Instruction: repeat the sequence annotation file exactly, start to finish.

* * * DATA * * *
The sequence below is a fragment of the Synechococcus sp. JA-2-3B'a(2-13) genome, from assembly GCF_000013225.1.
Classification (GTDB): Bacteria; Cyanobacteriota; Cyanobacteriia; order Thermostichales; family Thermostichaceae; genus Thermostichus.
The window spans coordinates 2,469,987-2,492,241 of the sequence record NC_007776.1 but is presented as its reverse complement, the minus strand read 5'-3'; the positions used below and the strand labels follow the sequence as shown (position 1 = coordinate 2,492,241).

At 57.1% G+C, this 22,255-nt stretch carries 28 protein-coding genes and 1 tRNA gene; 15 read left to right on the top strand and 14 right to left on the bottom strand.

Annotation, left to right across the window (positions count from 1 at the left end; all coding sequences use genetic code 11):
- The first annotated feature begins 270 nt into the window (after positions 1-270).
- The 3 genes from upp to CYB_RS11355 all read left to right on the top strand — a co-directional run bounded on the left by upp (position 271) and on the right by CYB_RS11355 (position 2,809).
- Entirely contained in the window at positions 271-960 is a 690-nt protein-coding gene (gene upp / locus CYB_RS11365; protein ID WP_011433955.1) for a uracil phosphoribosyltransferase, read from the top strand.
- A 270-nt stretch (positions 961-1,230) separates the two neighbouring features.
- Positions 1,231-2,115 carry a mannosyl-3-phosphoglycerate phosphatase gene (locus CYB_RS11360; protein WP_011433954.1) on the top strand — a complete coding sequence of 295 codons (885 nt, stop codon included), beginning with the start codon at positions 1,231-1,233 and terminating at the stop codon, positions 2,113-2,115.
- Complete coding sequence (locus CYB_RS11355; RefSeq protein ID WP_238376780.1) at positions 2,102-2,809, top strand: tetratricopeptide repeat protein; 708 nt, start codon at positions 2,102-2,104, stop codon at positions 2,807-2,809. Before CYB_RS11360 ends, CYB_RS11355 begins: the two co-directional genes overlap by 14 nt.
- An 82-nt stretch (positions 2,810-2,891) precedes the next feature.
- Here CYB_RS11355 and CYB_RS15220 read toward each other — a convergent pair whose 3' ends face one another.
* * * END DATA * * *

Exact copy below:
The sequence below is a fragment of the Synechococcus sp. JA-2-3B'a(2-13) genome, from assembly GCF_000013225.1.
Classification (GTDB): Bacteria; Cyanobacteriota; Cyanobacteriia; order Thermostichales; family Thermostichaceae; genus Thermostichus.
The window spans coordinates 2,469,987-2,492,241 of the sequence record NC_007776.1 but is presented as its reverse complement, the minus strand read 5'-3'; the positions used below and the strand labels follow the sequence as shown (position 1 = coordinate 2,492,241).

At 57.1% G+C, this 22,255-nt stretch carries 28 protein-coding genes and 1 tRNA gene; 15 read left to right on the top strand and 14 right to left on the bottom strand.

Annotation, left to right across the window (positions count from 1 at the left end; all coding sequences use genetic code 11):
- The first annotated feature begins 270 nt into the window (after positions 1-270).
- The 3 genes from upp to CYB_RS11355 all read left to right on the top strand — a co-directional run bounded on the left by upp (position 271) and on the right by CYB_RS11355 (position 2,809).
- Entirely contained in the window at positions 271-960 is a 690-nt protein-coding gene (gene upp / locus CYB_RS11365; protein ID WP_011433955.1) for a uracil phosphoribosyltransferase, read from the top strand.
- A 270-nt stretch (positions 961-1,230) separates the two neighbouring features.
- Positions 1,231-2,115 carry a mannosyl-3-phosphoglycerate phosphatase gene (locus CYB_RS11360; protein WP_011433954.1) on the top strand — a complete coding sequence of 295 codons (885 nt, stop codon included), beginning with the start codon at positions 1,231-1,233 and terminating at the stop codon, positions 2,113-2,115.
- Complete coding sequence (locus CYB_RS11355; RefSeq protein ID WP_238376780.1) at positions 2,102-2,809, top strand: tetratricopeptide repeat protein; 708 nt, start codon at positions 2,102-2,104, stop codon at positions 2,807-2,809. Before CYB_RS11360 ends, CYB_RS11355 begins: the two co-directional genes overlap by 14 nt.
- An 82-nt stretch (positions 2,810-2,891) precedes the next feature.
- Here CYB_RS11355 and CYB_RS15220 read toward each other — a convergent pair whose 3' ends face one another.